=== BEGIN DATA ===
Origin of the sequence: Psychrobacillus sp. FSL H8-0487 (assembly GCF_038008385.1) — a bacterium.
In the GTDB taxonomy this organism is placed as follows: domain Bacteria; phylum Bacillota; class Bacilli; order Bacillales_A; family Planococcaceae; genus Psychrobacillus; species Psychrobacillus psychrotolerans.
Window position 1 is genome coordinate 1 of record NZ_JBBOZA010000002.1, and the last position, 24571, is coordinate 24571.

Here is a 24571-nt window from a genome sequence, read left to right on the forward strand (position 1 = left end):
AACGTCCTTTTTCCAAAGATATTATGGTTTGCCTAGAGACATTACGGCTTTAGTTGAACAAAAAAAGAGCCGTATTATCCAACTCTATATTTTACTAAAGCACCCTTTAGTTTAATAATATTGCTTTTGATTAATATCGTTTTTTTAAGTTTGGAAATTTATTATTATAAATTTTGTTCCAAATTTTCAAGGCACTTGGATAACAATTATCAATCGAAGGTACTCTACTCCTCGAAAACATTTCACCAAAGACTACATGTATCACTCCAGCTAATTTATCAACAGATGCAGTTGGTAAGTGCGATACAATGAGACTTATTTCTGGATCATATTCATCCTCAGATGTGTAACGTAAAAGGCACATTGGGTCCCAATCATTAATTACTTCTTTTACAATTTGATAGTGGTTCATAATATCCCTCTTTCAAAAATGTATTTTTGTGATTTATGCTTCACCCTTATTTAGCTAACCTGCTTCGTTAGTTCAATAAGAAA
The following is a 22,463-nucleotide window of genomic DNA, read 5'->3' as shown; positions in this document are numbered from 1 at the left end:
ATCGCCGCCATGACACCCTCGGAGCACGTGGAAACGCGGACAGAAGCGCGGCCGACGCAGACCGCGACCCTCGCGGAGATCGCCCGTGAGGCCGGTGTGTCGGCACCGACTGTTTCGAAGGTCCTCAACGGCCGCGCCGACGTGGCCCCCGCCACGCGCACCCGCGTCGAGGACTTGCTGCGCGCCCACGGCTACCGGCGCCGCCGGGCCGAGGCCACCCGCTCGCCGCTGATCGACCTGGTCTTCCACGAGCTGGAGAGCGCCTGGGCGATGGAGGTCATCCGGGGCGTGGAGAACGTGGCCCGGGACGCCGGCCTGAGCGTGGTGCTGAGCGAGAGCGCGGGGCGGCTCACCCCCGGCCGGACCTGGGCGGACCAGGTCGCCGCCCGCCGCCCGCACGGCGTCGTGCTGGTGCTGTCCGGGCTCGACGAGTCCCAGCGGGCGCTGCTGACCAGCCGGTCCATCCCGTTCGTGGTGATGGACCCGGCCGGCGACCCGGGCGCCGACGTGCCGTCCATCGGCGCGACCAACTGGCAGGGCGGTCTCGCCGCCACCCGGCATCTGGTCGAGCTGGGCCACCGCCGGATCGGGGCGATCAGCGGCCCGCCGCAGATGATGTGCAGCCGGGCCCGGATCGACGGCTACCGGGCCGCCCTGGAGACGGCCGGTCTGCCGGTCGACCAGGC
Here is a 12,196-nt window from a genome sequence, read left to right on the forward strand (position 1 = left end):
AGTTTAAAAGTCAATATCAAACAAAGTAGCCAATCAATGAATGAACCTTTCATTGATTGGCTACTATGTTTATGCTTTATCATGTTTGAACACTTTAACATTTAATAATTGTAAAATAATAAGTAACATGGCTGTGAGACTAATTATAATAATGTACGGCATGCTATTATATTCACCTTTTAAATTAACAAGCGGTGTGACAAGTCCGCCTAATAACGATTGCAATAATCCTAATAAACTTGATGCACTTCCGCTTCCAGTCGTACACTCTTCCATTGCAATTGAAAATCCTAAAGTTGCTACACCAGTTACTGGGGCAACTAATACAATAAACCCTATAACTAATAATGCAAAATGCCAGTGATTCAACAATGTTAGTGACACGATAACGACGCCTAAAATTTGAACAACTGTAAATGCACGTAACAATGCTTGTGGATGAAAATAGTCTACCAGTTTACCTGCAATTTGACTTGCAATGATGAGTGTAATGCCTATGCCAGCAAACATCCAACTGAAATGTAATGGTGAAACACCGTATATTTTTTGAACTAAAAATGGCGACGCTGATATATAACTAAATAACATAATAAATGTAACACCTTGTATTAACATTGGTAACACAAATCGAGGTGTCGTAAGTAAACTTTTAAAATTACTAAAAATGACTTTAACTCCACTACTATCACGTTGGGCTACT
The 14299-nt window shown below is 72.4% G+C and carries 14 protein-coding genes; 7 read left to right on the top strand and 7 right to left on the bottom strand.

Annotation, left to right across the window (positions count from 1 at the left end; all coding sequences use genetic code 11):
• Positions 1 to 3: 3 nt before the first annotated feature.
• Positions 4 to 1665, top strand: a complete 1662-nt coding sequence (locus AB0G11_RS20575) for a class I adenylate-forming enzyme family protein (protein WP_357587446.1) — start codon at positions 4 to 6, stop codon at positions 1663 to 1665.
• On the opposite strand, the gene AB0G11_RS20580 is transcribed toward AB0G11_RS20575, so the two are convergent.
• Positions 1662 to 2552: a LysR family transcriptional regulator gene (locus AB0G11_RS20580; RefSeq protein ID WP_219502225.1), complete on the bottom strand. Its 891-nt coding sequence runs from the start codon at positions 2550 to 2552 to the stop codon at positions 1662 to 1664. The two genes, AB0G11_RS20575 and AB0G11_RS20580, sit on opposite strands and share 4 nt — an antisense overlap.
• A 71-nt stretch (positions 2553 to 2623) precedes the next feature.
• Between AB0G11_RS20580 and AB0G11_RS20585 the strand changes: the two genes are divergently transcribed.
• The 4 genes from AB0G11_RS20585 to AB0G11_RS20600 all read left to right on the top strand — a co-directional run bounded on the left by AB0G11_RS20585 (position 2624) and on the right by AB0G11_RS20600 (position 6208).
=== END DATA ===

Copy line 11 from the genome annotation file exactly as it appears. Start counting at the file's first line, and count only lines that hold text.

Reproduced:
Annotation, left to right across the window (positions count from 1 at the left end; all coding sequences use genetic code 11):